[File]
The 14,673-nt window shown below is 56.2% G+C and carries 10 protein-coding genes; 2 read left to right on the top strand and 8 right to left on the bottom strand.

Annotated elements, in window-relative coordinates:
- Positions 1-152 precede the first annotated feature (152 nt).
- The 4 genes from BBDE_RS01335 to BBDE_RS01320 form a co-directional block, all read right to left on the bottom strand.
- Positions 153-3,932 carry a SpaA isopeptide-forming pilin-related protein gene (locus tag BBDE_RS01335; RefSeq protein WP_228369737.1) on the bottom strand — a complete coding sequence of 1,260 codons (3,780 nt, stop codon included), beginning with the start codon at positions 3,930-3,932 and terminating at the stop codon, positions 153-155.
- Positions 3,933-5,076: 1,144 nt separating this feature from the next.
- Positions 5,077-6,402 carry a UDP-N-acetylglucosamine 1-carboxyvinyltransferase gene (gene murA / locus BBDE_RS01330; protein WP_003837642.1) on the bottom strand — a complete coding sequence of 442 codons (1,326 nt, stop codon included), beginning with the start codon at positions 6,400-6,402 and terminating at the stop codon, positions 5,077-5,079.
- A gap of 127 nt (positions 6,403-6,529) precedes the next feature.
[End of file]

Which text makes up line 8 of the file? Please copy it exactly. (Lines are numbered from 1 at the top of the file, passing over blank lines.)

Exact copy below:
- A gap of 127 nt (positions 6,403-6,529) precedes the next feature.